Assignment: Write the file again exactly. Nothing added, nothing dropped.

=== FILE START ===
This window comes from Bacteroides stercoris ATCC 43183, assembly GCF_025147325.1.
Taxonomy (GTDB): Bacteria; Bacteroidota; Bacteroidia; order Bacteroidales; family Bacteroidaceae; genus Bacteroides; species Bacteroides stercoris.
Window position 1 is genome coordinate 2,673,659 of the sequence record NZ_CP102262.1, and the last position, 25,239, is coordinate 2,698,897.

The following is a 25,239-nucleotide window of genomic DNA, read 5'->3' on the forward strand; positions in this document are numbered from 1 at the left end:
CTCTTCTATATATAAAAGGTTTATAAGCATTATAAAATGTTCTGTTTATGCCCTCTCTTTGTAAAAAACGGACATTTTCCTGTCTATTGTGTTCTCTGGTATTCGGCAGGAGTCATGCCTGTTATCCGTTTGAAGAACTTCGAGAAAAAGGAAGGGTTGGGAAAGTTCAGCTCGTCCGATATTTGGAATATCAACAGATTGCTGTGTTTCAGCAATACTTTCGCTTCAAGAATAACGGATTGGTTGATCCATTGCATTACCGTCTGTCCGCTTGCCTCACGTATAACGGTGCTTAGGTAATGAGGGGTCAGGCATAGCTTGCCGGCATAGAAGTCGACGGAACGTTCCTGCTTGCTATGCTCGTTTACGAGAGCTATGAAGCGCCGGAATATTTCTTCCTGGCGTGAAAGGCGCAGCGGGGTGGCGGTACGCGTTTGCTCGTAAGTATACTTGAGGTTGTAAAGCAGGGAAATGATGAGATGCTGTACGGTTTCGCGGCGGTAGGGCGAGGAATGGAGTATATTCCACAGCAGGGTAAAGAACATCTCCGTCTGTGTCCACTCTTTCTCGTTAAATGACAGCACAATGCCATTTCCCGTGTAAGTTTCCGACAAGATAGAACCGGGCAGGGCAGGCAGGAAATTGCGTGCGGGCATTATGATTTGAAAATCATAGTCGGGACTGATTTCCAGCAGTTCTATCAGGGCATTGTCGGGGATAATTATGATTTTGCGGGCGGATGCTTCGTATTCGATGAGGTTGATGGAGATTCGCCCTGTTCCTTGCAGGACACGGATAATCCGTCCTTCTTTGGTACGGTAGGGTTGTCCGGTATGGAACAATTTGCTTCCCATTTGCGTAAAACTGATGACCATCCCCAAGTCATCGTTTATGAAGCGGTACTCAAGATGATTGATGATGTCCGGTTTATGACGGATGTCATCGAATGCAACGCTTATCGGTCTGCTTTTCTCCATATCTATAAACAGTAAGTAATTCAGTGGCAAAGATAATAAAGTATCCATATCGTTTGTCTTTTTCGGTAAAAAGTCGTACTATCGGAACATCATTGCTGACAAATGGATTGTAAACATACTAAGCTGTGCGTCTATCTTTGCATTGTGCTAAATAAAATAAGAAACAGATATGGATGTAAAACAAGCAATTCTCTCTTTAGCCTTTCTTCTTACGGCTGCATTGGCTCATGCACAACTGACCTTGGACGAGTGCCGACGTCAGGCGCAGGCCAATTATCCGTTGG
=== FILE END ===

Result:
This window comes from Bacteroides stercoris ATCC 43183, assembly GCF_025147325.1.
Taxonomy (GTDB): Bacteria; Bacteroidota; Bacteroidia; order Bacteroidales; family Bacteroidaceae; genus Bacteroides; species Bacteroides stercoris.
Window position 1 is genome coordinate 2,673,659 of the sequence record NZ_CP102262.1, and the last position, 25,239, is coordinate 2,698,897.

The following is a 25,239-nucleotide window of genomic DNA, read 5'->3' on the forward strand; positions in this document are numbered from 1 at the left end:
CTCTTCTATATATAAAAGGTTTATAAGCATTATAAAATGTTCTGTTTATGCCCTCTCTTTGTAAAAAACGGACATTTTCCTGTCTATTGTGTTCTCTGGTATTCGGCAGGAGTCATGCCTGTTATCCGTTTGAAGAACTTCGAGAAAAAGGAAGGGTTGGGAAAGTTCAGCTCGTCCGATATTTGGAATATCAACAGATTGCTGTGTTTCAGCAATACTTTCGCTTCAAGAATAACGGATTGGTTGATCCATTGCATTACCGTCTGTCCGCTTGCCTCACGTATAACGGTGCTTAGGTAATGAGGGGTCAGGCATAGCTTGCCGGCATAGAAGTCGACGGAACGTTCCTGCTTGCTATGCTCGTTTACGAGAGCTATGAAGCGCCGGAATATTTCTTCCTGGCGTGAAAGGCGCAGCGGGGTGGCGGTACGCGTTTGCTCGTAAGTATACTTGAGGTTGTAAAGCAGGGAAATGATGAGATGCTGTACGGTTTCGCGGCGGTAGGGCGAGGAATGGAGTATATTCCACAGCAGGGTAAAGAACATCTCCGTCTGTGTCCACTCTTTCTCGTTAAATGACAGCACAATGCCATTTCCCGTGTAAGTTTCCGACAAGATAGAACCGGGCAGGGCAGGCAGGAAATTGCGTGCGGGCATTATGATTTGAAAATCATAGTCGGGACTGATTTCCAGCAGTTCTATCAGGGCATTGTCGGGGATAATTATGATTTTGCGGGCGGATGCTTCGTATTCGATGAGGTTGATGGAGATTCGCCCTGTTCCTTGCAGGACACGGATAATCCGTCCTTCTTTGGTACGGTAGGGTTGTCCGGTATGGAACAATTTGCTTCCCATTTGCGTAAAACTGATGACCATCCCCAAGTCATCGTTTATGAAGCGGTACTCAAGATGATTGATGATGTCCGGTTTATGACGGATGTCATCGAATGCAACGCTTATCGGTCTGCTTTTCTCCATATCTATAAACAGTAAGTAATTCAGTGGCAAAGATAATAAAGTATCCATATCGTTTGTCTTTTTCGGTAAAAAGTCGTACTATCGGAACATCATTGCTGACAAATGGATTGTAAACATACTAAGCTGTGCGTCTATCTTTGCATTGTGCTAAATAAAATAAGAAACAGATATGGATGTAAAACAAGCAATTCTCTCTTTAGCCTTTCTTCTTACGGCTGCATTGGCTCATGCACAACTGACCTTGGACGAGTGCCGACGTCAGGCGCAGGCCAATTATCCGTTGG